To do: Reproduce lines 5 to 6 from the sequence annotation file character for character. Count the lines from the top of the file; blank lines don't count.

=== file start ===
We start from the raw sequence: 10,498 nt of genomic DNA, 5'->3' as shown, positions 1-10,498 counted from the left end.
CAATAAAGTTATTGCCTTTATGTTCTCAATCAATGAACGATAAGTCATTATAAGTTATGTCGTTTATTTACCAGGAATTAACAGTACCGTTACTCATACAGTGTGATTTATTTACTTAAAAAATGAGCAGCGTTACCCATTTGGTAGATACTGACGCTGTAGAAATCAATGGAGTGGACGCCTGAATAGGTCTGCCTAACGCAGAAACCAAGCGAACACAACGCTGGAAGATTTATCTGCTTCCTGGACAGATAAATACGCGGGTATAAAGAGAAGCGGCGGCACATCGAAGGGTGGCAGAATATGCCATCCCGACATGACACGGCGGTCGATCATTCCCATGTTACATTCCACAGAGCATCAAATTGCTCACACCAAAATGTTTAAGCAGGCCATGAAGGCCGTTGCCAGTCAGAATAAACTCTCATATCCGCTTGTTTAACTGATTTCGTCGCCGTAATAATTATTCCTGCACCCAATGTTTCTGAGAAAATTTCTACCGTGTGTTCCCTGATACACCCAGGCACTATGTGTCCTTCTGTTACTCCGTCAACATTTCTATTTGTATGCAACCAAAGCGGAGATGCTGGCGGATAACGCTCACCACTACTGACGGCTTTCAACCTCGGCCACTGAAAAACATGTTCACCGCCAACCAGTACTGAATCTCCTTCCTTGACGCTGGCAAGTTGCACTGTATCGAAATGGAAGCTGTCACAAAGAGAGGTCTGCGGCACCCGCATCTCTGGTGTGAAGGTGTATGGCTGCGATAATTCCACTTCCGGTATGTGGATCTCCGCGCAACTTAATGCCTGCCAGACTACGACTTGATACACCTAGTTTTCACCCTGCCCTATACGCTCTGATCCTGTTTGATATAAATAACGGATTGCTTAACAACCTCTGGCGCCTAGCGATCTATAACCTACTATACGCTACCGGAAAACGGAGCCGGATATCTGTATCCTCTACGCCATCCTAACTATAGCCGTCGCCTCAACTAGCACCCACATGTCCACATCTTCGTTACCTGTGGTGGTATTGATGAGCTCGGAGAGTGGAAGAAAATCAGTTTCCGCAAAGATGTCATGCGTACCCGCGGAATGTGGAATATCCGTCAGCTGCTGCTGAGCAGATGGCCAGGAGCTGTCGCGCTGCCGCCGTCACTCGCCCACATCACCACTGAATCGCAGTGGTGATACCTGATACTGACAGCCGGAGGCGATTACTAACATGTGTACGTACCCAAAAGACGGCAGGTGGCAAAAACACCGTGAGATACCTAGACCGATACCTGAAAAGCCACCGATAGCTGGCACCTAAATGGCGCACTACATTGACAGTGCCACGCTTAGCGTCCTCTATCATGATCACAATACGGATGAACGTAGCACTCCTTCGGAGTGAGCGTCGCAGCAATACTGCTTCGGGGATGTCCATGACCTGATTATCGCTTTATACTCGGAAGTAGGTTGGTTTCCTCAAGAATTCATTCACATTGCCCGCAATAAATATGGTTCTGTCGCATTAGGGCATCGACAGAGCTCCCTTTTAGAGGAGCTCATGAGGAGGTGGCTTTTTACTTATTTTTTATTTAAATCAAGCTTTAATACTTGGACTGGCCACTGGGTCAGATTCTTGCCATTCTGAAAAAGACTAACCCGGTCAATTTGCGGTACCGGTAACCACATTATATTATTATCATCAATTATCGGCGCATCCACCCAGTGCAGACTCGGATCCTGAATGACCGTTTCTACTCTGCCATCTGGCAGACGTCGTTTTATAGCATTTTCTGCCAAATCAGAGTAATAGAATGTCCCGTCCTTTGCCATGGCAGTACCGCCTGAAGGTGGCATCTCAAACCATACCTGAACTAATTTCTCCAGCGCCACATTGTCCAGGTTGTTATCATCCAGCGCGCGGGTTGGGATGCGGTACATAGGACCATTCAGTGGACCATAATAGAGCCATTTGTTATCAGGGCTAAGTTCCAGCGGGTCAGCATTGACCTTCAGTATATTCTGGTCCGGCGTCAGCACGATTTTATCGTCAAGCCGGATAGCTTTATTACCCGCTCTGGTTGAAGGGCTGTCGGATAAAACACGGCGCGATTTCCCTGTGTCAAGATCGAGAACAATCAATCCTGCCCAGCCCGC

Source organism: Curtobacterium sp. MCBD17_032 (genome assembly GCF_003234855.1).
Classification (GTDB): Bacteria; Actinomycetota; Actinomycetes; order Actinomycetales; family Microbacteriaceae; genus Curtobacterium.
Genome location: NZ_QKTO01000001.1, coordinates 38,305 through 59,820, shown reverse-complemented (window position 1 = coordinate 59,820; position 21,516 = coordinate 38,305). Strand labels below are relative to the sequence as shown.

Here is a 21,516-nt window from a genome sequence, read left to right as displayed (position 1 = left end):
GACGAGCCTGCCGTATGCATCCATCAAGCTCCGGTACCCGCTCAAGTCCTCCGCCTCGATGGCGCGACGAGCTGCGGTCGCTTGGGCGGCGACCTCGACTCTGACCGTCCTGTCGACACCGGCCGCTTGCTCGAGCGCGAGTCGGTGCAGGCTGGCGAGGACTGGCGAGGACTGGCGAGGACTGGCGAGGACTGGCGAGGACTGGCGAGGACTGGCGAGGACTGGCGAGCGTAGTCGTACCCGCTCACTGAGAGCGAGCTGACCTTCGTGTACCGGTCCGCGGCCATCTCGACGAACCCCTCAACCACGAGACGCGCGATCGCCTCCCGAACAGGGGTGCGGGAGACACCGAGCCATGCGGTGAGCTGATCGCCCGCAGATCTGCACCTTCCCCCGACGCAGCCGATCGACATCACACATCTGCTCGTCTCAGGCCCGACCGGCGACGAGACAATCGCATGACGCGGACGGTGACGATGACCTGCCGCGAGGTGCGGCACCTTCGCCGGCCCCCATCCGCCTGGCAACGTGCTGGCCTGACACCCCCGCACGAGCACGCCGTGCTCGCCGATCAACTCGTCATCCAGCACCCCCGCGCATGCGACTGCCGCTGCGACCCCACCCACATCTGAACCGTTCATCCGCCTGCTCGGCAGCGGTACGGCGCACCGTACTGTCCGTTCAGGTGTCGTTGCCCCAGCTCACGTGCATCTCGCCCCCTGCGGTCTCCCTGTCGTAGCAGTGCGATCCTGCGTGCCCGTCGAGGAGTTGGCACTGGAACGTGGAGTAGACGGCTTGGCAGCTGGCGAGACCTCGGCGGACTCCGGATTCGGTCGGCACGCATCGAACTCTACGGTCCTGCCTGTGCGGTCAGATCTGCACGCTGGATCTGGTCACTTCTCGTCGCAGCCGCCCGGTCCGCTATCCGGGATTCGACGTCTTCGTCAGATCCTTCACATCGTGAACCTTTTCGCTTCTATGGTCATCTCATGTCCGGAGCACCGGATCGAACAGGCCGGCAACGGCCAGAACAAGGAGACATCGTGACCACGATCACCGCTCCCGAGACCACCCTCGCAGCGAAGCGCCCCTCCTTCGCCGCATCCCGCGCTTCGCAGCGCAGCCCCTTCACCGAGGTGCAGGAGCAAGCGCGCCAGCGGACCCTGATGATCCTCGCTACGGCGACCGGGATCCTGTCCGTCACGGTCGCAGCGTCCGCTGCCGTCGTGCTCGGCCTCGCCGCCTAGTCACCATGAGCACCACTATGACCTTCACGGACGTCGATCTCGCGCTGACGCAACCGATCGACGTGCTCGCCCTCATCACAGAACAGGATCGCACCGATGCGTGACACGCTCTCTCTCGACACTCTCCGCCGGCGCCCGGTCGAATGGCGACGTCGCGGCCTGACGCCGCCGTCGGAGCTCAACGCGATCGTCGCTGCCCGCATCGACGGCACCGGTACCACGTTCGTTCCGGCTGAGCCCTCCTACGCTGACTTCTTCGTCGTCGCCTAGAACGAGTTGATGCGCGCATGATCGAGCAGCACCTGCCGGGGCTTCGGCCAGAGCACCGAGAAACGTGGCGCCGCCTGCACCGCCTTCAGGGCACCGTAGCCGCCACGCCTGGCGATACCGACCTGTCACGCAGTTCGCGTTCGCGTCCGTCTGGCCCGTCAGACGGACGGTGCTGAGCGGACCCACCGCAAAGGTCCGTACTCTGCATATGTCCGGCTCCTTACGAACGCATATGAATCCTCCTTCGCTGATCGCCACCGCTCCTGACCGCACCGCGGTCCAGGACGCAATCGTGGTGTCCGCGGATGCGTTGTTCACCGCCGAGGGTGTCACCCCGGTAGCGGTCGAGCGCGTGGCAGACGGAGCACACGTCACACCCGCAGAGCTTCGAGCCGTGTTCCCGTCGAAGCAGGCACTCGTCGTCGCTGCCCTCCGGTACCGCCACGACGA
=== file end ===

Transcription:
Genome location: NZ_QKTO01000001.1, coordinates 38,305 through 59,820, shown reverse-complemented (window position 1 = coordinate 59,820; position 21,516 = coordinate 38,305). Strand labels below are relative to the sequence as shown.

Here is a 21,516-nt window from a genome sequence, read left to right as displayed (position 1 = left end):